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We all brush our hair, but did you know you should be brushing your skin too? Dry brushing, using “a firm, bristled brush is swept across the skin, from toe to head,” is an effective health trend. The “dry” adjective is used because it’s done without the presence of any water or oil, though it is highly recommended to moisturize afterward. 

This health trend is just now growing in the West, but it has a rich history stemming from ancient cultures in Ayurveda, Egypt, Rome, and can even be found in traditional Chinese medicine. Dry brushing is growing in popularity today due to its wide range of health benefits. Some of these benefits include: 

  1. Exfoliation: the tough bristles from the brush on your skin remove the uppermost layer of dead skin cells. This gentle removal of cells results in a more rapid cellular turnover leaving your skin soft. 
  2. Increases circulation: The external prompt of the dry brush stimulates your brain to increase blood flow to your skin, and the rest of your body. Not only is this good for your internal anatomy, but it also helps your skin to glow. 
  3. Lymphatic boost: Though slightly contested, many preach that dry brushing promotes a healthy lymphatic system (which sits right below the skin) and aids in lymphatic drainage. 
  4. Energizing: Whether it be from the increased blood flow or just your body appreciating the extra few minutes of self care, the vast majority of users report an increased sense of health, vitality, and energy.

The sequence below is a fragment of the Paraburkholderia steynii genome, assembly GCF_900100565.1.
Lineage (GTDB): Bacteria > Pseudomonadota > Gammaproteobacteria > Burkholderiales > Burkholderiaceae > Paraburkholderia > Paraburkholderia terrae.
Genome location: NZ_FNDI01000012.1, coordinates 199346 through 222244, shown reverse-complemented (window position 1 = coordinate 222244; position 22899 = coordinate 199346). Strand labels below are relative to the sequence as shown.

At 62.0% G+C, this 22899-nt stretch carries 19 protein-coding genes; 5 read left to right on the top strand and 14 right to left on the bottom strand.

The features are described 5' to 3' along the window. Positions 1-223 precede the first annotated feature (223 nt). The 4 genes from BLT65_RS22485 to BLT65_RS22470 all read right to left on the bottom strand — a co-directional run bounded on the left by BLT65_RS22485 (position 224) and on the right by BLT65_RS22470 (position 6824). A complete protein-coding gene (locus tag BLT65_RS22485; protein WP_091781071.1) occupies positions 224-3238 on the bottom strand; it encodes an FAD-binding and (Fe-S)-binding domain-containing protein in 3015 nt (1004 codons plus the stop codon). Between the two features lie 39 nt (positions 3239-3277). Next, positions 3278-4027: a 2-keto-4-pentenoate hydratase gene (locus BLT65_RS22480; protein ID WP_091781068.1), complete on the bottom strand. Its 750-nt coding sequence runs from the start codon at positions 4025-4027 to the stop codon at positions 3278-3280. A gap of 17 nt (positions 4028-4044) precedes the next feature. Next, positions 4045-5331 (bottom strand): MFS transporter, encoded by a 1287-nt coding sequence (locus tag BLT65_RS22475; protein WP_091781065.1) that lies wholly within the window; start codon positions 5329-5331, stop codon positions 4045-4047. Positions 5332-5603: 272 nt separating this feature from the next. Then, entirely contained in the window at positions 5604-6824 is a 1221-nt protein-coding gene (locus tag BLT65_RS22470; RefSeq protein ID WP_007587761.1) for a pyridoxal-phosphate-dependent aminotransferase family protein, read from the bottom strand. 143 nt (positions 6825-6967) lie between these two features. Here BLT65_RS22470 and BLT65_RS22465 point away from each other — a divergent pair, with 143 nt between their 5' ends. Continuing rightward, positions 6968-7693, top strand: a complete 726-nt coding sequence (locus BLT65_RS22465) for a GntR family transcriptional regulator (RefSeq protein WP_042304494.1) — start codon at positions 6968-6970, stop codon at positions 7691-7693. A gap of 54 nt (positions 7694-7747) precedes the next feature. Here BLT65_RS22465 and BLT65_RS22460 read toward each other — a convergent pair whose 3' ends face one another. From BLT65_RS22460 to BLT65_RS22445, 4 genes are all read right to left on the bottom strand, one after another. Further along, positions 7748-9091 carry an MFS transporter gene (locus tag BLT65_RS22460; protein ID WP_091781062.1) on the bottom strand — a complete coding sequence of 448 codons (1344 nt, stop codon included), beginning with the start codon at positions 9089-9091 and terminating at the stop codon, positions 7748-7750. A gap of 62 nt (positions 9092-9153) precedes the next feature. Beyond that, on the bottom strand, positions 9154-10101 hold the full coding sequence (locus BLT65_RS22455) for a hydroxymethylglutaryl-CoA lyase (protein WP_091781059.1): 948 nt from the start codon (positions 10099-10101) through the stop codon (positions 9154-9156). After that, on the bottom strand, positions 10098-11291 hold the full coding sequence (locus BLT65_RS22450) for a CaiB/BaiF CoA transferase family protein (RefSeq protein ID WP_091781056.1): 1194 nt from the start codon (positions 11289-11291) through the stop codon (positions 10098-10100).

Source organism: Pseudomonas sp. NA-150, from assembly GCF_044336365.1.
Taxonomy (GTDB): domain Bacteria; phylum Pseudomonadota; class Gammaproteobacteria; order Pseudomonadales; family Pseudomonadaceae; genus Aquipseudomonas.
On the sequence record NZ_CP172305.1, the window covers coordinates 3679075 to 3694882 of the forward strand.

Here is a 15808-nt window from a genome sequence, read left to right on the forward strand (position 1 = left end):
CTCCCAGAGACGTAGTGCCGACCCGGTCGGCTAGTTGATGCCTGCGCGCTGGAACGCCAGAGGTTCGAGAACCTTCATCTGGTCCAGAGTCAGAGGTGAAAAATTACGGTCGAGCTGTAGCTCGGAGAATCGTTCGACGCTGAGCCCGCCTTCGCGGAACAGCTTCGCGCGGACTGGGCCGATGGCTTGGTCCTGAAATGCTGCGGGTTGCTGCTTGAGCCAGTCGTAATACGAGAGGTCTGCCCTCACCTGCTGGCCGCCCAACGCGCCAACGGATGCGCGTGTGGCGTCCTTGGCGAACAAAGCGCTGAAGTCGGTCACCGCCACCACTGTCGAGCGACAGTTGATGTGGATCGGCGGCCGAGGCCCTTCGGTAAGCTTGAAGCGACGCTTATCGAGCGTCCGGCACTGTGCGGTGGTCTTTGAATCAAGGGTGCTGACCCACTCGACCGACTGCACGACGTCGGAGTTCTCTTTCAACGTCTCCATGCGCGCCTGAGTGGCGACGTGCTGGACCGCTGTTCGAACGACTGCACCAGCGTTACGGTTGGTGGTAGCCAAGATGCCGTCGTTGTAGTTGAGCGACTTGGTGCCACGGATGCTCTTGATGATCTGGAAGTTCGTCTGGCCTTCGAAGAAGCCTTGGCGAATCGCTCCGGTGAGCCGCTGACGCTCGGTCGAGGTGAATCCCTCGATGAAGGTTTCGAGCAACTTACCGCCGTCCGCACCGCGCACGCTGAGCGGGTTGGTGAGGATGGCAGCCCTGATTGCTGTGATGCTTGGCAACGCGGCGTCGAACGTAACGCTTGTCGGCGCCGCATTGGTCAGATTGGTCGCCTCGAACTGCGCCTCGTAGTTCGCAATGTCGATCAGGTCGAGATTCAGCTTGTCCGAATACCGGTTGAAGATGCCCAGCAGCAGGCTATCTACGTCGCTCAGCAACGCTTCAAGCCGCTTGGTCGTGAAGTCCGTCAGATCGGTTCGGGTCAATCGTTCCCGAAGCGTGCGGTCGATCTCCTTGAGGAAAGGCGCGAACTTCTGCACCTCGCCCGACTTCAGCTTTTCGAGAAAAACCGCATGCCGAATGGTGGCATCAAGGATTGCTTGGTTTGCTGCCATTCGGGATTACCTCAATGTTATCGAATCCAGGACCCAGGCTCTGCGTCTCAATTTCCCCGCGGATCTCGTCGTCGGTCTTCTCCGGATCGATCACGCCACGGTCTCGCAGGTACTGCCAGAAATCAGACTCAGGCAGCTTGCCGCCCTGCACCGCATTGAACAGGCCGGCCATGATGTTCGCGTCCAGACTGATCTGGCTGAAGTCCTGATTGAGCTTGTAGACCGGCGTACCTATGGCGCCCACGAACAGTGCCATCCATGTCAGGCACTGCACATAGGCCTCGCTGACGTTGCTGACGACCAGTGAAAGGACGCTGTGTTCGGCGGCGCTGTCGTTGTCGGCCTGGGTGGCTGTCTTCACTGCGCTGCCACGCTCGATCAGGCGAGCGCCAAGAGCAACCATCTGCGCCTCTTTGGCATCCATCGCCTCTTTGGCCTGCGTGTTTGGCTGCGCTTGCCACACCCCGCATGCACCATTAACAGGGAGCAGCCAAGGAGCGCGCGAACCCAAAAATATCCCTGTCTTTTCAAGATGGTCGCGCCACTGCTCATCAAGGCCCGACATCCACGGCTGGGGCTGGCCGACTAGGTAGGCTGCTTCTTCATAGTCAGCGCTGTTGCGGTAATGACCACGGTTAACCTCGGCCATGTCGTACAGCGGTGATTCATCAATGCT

Dry brushing evidently has some astounding benefits, yet, the question remains, how exactly is it done? There are some differences from simply brushing your hair. First of all, because this process intentionally brushes all of the dead skin off of your body, it is important to be on some sort of tile floor, optimally in your shower for easy cleanup. This process accelerates the rate at which approximately 1 million skin cells fall off your body each day. One of the most important things to remember is to brush in one direction (generally upwards). This action, in theory, promotes blood flow back to your heart and encourages stationary lymph to move through lymph nodes and back into the circulatory system. Brushing in small circular motions is also quite effective. Then, just work your way up from toe to head. Because of the way dry brushing stimulates the body, another small yet important tip is to make sure to brush at a time when it will be okay for you to be awake. I mean, who needs coffee when you can dry brush? Using a dry brush is natural, freeing you from the chemicals often present in skincare products that can actually cause more skin irritation. It is such a simple yet effective self-care technique to increase your overall health, beauty, and well-being.  

Kayla is pursuing a Bachelor of Science in Kinesiology through the honors college and following a pre-Physical Therapy track. She hopes to travel the world one day and she currently loves to cook and bake in addition to photography and reading.
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